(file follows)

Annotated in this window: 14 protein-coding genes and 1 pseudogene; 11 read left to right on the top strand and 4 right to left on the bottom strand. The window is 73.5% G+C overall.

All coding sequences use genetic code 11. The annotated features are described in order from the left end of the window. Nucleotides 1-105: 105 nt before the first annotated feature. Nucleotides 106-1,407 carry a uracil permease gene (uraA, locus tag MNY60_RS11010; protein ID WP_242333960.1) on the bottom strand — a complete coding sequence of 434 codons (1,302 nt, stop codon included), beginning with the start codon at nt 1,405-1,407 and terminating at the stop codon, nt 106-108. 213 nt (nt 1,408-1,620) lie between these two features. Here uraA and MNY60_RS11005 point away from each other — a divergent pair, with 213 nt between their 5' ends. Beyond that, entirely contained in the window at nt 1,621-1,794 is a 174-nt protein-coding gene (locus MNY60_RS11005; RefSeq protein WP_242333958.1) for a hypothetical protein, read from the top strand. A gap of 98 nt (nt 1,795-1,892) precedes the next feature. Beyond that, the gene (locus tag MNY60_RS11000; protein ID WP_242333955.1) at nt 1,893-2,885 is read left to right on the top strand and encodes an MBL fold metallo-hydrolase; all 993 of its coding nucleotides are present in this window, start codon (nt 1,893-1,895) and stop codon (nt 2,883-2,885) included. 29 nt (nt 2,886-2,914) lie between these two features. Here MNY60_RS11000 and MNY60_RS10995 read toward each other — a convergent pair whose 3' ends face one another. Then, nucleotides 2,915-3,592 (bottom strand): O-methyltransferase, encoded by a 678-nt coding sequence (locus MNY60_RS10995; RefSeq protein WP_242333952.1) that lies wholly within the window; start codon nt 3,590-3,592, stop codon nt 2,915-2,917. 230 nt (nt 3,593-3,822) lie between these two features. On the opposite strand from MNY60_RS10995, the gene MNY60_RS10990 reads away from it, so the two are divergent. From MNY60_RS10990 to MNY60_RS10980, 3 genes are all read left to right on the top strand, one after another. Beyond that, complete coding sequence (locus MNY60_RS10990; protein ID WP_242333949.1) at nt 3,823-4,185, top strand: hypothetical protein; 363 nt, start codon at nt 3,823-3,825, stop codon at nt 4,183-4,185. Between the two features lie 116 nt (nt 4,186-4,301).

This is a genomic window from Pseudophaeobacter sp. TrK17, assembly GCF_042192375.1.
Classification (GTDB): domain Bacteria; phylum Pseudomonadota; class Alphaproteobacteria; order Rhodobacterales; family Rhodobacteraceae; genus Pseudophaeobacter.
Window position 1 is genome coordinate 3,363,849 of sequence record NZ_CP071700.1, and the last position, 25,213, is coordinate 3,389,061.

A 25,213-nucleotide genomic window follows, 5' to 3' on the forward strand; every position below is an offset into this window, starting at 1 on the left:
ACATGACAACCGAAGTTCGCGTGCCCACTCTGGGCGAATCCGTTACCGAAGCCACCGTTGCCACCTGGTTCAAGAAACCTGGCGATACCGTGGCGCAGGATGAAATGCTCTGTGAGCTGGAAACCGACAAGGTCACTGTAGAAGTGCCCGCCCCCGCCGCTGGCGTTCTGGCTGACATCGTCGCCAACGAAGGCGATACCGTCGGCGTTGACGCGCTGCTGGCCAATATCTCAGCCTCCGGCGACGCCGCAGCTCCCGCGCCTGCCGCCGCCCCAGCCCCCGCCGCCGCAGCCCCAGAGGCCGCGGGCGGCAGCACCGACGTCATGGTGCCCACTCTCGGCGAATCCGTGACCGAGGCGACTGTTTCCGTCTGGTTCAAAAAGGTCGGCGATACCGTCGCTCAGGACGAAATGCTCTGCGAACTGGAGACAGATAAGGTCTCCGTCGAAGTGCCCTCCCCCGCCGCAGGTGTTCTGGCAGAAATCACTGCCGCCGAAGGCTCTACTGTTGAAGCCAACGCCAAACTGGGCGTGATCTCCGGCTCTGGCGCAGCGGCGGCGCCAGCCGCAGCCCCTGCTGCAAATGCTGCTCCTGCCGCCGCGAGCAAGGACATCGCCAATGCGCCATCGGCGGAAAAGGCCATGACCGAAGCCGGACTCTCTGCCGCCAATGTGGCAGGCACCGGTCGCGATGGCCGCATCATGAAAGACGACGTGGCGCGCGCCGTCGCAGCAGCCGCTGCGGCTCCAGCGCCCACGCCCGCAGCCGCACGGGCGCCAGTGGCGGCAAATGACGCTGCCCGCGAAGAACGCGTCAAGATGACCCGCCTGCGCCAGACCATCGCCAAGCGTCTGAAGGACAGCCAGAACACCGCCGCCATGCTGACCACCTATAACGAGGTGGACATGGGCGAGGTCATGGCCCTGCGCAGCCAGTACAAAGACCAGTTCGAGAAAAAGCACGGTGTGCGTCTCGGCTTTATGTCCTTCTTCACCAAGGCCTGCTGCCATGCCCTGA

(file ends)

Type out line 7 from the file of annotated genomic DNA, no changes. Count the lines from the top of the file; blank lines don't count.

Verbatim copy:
ACATGACAACCGAAGTTCGCGTGCCCACTCTGGGCGAATCCGTTACCGAAGCCACCGTTGCCACCTGGTTCAAGAAACCTGGCGATACCGTGGCGCAGGATGAAATGCTCTGTGAGCTGGAAACCGACAAGGTCACTGTAGAAGTGCCCGCCCCCGCCGCTGGCGTTCTGGCTGACATCGTCGCCAACGAAGGCGATACCGTCGGCGTTGACGCGCTGCTGGCCAATATCTCAGCCTCCGGCGACGCCGCAGCTCCCGCGCCTGCCGCCGCCCCAGCCCCCGCCGCCGCAGCCCCAGAGGCCGCGGGCGGCAGCACCGACGTCATGGTGCCCACTCTCGGCGAATCCGTGACCGAGGCGACTGTTTCCGTCTGGTTCAAAAAGGTCGGCGATACCGTCGCTCAGGACGAAATGCTCTGCGAACTGGAGACAGATAAGGTCTCCGTCGAAGTGCCCTCCCCCGCCGCAGGTGTTCTGGCAGAAATCACTGCCGCCGAAGGCTCTACTGTTGAAGCCAACGCCAAACTGGGCGTGATCTCCGGCTCTGGCGCAGCGGCGGCGCCAGCCGCAGCCCCTGCTGCAAATGCTGCTCCTGCCGCCGCGAGCAAGGACATCGCCAATGCGCCATCGGCGGAAAAGGCCATGACCGAAGCCGGACTCTCTGCCGCCAATGTGGCAGGCACCGGTCGCGATGGCCGCATCATGAAAGACGACGTGGCGCGCGCCGTCGCAGCAGCCGCTGCGGCTCCAGCGCCCACGCCCGCAGCCGCACGGGCGCCAGTGGCGGCAAATGACGCTGCCCGCGAAGAACGCGTCAAGATGACCCGCCTGCGCCAGACCATCGCCAAGCGTCTGAAGGACAGCCAGAACACCGCCGCCATGCTGACCACCTATAACGAGGTGGACATGGGCGAGGTCATGGCCCTGCGCAGCCAGTACAAAGACCAGTTCGAGAAAAAGCACGGTGTGCGTCTCGGCTTTATGTCCTTCTTCACCAAGGCCTGCTGCCATGCCCTGA